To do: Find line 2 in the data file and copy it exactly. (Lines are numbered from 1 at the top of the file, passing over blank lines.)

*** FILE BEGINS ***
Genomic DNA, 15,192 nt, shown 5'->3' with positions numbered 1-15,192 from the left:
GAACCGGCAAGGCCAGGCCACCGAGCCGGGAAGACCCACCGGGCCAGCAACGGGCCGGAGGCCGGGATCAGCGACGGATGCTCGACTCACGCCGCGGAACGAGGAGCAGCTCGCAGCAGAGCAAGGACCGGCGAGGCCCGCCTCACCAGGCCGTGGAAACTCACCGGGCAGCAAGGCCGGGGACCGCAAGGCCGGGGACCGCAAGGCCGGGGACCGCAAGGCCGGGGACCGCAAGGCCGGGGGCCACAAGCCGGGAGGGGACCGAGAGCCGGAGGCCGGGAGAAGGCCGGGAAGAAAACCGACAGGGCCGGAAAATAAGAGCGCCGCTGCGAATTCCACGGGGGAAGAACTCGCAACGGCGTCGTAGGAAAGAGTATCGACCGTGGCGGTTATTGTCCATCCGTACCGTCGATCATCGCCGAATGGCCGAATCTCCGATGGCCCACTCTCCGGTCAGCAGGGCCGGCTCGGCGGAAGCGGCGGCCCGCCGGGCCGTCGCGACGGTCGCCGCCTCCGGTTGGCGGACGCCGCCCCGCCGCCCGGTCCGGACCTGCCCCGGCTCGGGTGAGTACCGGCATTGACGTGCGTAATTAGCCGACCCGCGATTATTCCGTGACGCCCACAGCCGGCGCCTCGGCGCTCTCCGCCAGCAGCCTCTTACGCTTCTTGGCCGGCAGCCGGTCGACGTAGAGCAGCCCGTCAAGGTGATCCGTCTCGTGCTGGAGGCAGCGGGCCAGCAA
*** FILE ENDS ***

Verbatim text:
GAACCGGCAAGGCCAGGCCACCGAGCCGGGAAGACCCACCGGGCCAGCAACGGGCCGGAGGCCGGGATCAGCGACGGATGCTCGACTCACGCCGCGGAACGAGGAGCAGCTCGCAGCAGAGCAAGGACCGGCGAGGCCCGCCTCACCAGGCCGTGGAAACTCACCGGGCAGCAAGGCCGGGGACCGCAAGGCCGGGGACCGCAAGGCCGGGGACCGCAAGGCCGGGGACCGCAAGGCCGGGGGCCACAAGCCGGGAGGGGACCGAGAGCCGGAGGCCGGGAGAAGGCCGGGAAGAAAACCGACAGGGCCGGAAAATAAGAGCGCCGCTGCGAATTCCACGGGGGAAGAACTCGCAACGGCGTCGTAGGAAAGAGTATCGACCGTGGCGGTTATTGTCCATCCGTACCGTCGATCATCGCCGAATGGCCGAATCTCCGATGGCCCACTCTCCGGTCAGCAGGGCCGGCTCGGCGGAAGCGGCGGCCCGCCGGGCCGTCGCGACGGTCGCCGCCTCCGGTTGGCGGACGCCGCCCCGCCGCCCGGTCCGGACCTGCCCCGGCTCGGGTGAGTACCGGCATTGACGTGCGTAATTAGCCGACCCGCGATTATTCCGTGACGCCCACAGCCGGCGCCTCGGCGCTCTCCGCCAGCAGCCTCTTACGCTTCTTGGCCGGCAGCCGGTCGACGTAGAGCAGCCCGTCAAGGTGATCCGTCTCGTGCTGGAGGCAGCGGGCCAGCAA